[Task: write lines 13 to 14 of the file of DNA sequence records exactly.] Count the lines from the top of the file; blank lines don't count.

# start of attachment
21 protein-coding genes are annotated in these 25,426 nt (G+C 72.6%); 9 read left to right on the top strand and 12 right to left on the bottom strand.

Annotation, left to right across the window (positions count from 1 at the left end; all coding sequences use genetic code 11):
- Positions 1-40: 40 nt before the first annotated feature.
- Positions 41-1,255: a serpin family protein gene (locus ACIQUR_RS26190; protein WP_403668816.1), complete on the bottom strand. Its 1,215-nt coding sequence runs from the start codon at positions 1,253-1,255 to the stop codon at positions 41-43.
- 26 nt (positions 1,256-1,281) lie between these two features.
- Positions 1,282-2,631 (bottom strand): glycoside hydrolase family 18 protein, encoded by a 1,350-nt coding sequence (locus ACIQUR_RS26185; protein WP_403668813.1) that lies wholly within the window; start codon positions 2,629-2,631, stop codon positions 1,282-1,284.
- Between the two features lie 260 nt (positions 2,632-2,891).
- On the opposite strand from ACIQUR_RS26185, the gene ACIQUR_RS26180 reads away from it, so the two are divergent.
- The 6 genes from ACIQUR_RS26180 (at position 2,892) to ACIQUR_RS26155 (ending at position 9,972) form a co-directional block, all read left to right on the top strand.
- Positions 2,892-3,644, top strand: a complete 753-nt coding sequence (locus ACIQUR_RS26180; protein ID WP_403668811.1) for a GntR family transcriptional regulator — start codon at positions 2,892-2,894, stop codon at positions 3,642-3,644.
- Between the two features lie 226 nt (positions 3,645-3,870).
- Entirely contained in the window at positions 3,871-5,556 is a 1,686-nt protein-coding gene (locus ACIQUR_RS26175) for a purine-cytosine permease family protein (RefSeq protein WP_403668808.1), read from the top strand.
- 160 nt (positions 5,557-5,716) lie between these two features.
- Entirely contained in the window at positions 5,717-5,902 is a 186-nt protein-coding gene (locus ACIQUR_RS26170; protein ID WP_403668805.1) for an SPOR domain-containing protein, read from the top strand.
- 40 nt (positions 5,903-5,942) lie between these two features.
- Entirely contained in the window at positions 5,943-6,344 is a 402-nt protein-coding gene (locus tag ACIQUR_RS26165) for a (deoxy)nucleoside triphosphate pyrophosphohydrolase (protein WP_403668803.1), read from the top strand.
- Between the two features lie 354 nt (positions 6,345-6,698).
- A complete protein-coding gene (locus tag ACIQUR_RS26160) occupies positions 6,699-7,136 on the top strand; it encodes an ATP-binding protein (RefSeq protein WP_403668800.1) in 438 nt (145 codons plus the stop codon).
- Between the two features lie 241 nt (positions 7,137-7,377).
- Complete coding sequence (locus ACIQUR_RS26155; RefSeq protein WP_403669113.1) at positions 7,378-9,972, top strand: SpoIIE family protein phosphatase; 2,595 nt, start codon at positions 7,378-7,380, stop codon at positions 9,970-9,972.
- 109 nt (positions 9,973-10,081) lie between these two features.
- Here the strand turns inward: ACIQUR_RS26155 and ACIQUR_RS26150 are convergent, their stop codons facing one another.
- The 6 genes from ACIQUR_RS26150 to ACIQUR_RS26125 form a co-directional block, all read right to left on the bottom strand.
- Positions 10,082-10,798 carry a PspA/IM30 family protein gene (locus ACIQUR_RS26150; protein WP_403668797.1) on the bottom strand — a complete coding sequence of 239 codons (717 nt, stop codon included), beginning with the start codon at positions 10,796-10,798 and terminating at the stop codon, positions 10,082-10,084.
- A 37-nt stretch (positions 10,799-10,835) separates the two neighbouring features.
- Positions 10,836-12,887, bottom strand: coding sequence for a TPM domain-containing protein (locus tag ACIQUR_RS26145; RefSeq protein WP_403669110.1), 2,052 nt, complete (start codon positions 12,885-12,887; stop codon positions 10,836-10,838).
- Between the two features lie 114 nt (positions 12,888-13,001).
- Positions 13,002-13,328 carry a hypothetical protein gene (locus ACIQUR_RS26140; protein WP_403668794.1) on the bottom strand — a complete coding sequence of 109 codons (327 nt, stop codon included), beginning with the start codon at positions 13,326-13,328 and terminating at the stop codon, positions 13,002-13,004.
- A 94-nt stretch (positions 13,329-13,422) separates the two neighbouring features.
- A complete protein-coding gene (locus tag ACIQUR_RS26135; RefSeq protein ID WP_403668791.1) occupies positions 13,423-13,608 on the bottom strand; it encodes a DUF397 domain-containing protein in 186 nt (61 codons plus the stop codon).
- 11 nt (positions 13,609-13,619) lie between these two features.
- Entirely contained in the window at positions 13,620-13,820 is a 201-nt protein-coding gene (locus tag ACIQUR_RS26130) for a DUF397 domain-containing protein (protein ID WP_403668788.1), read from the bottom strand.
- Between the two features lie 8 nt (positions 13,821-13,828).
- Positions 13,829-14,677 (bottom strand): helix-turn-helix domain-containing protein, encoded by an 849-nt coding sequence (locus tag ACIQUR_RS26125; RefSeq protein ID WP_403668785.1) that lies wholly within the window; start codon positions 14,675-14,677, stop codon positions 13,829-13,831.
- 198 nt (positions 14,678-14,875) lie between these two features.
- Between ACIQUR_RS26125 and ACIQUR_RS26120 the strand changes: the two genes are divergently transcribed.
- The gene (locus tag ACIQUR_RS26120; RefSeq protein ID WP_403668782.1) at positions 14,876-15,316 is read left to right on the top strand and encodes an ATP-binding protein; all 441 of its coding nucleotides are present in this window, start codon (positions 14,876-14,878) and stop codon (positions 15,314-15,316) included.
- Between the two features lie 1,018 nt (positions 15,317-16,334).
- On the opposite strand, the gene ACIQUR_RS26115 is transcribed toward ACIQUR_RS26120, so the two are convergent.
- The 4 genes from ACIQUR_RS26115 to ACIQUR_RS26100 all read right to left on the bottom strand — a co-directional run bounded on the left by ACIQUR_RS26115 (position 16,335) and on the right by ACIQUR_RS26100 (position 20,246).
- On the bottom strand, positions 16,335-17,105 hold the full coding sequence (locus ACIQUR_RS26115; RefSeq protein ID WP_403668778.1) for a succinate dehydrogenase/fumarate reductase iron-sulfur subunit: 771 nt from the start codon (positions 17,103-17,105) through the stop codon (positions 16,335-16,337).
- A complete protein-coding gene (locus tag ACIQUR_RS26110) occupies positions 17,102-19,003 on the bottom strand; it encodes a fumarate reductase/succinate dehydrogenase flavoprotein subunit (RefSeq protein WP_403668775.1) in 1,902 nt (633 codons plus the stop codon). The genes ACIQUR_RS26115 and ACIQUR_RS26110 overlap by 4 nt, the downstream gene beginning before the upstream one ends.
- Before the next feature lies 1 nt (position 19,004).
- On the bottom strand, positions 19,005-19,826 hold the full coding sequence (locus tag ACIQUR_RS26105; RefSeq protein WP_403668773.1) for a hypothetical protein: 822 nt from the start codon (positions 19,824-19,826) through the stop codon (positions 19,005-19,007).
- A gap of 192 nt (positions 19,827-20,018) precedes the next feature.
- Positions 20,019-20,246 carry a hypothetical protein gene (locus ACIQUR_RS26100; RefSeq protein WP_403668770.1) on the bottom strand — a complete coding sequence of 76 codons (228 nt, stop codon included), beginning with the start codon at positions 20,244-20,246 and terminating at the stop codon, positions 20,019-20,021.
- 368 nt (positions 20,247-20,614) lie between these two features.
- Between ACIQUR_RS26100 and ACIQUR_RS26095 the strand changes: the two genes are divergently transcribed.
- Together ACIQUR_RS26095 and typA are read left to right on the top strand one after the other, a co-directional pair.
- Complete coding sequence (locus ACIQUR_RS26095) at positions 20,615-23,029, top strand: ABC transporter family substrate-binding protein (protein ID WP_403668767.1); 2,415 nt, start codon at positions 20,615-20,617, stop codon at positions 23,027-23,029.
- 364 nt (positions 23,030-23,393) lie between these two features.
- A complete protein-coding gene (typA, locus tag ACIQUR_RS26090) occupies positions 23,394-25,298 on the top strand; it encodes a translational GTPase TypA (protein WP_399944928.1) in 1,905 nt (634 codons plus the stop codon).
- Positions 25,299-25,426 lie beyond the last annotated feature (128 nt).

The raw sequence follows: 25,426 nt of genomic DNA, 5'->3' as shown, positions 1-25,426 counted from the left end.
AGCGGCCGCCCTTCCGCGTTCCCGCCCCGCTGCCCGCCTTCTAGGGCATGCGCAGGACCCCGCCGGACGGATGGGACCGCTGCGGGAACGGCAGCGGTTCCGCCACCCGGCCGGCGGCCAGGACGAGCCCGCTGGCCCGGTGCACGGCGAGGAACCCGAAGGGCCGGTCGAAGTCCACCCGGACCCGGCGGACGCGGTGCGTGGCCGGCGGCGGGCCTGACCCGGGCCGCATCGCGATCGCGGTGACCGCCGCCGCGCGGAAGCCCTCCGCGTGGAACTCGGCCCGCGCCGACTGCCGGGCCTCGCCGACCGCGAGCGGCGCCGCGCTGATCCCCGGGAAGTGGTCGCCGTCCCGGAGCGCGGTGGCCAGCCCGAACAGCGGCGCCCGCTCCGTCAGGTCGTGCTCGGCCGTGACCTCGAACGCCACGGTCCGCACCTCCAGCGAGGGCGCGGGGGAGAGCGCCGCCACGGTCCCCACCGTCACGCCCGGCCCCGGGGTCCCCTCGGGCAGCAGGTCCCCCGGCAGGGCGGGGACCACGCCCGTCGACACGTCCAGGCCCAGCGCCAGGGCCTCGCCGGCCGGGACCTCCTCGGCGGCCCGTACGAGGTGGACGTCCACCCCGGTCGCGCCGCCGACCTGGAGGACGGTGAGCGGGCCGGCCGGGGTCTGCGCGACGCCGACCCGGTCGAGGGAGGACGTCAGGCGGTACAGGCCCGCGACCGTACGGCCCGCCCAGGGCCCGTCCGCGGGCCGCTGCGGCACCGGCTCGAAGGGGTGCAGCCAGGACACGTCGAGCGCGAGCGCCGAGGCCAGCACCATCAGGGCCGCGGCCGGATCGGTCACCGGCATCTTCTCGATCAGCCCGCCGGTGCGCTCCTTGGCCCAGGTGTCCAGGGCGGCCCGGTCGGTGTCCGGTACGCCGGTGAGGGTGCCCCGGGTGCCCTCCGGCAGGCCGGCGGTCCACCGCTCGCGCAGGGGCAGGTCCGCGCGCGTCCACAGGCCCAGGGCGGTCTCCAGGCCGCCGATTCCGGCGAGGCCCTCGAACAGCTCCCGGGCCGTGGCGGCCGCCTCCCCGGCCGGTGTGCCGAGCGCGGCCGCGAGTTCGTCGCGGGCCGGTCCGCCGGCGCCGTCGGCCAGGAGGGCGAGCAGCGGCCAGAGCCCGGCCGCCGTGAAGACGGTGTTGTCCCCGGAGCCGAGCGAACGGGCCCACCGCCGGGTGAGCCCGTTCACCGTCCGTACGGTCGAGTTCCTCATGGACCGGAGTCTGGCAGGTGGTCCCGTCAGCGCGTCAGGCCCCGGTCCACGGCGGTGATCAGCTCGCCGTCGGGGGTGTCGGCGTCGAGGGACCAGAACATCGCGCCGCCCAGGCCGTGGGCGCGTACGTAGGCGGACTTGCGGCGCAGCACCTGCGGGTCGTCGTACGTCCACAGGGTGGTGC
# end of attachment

- 160 nt (positions 5,557-5,716) lie between these two features.
- Entirely contained in the window at positions 5,717-5,902 is a 186-nt protein-coding gene (locus ACIQUR_RS26170; protein ID WP_403668805.1) for an SPOR domain-containing protein, read from the top strand.